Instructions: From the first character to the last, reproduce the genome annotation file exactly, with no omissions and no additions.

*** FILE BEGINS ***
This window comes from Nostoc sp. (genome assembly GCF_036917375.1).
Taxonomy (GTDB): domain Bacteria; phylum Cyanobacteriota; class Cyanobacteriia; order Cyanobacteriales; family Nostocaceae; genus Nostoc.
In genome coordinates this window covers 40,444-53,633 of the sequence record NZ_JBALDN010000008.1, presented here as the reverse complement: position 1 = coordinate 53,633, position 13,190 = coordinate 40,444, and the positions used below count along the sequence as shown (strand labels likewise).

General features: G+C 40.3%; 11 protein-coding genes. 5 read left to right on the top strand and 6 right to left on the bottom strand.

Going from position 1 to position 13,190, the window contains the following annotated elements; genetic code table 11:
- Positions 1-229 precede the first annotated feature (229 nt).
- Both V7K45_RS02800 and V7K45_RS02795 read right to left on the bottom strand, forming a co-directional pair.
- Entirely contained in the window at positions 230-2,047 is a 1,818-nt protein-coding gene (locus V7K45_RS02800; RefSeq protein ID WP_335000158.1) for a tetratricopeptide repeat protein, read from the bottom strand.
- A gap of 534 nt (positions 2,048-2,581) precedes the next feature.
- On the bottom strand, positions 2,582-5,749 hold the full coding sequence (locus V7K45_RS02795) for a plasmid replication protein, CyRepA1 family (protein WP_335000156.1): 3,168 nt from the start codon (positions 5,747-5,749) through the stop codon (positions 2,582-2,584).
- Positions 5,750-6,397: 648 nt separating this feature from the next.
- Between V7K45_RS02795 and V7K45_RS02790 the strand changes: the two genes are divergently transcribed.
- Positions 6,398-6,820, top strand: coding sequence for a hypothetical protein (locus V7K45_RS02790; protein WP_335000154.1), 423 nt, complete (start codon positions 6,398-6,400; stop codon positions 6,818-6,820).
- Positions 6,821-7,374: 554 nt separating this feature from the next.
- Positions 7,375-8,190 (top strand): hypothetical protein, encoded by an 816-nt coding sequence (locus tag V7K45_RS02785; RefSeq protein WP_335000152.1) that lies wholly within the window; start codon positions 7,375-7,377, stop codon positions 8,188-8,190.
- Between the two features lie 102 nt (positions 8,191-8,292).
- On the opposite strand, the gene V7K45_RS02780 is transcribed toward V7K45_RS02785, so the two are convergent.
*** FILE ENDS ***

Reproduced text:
This window comes from Nostoc sp. (genome assembly GCF_036917375.1).
Taxonomy (GTDB): domain Bacteria; phylum Cyanobacteriota; class Cyanobacteriia; order Cyanobacteriales; family Nostocaceae; genus Nostoc.
In genome coordinates this window covers 40,444-53,633 of the sequence record NZ_JBALDN010000008.1, presented here as the reverse complement: position 1 = coordinate 53,633, position 13,190 = coordinate 40,444, and the positions used below count along the sequence as shown (strand labels likewise).

General features: G+C 40.3%; 11 protein-coding genes. 5 read left to right on the top strand and 6 right to left on the bottom strand.

Going from position 1 to position 13,190, the window contains the following annotated elements; genetic code table 11:
- Positions 1-229 precede the first annotated feature (229 nt).
- Both V7K45_RS02800 and V7K45_RS02795 read right to left on the bottom strand, forming a co-directional pair.
- Entirely contained in the window at positions 230-2,047 is a 1,818-nt protein-coding gene (locus V7K45_RS02800; RefSeq protein ID WP_335000158.1) for a tetratricopeptide repeat protein, read from the bottom strand.
- A gap of 534 nt (positions 2,048-2,581) precedes the next feature.
- On the bottom strand, positions 2,582-5,749 hold the full coding sequence (locus V7K45_RS02795) for a plasmid replication protein, CyRepA1 family (protein WP_335000156.1): 3,168 nt from the start codon (positions 5,747-5,749) through the stop codon (positions 2,582-2,584).
- Positions 5,750-6,397: 648 nt separating this feature from the next.
- Between V7K45_RS02795 and V7K45_RS02790 the strand changes: the two genes are divergently transcribed.
- Positions 6,398-6,820, top strand: coding sequence for a hypothetical protein (locus V7K45_RS02790; protein WP_335000154.1), 423 nt, complete (start codon positions 6,398-6,400; stop codon positions 6,818-6,820).
- Positions 6,821-7,374: 554 nt separating this feature from the next.
- Positions 7,375-8,190 (top strand): hypothetical protein, encoded by an 816-nt coding sequence (locus tag V7K45_RS02785; RefSeq protein WP_335000152.1) that lies wholly within the window; start codon positions 7,375-7,377, stop codon positions 8,188-8,190.
- Between the two features lie 102 nt (positions 8,191-8,292).
- On the opposite strand, the gene V7K45_RS02780 is transcribed toward V7K45_RS02785, so the two are convergent.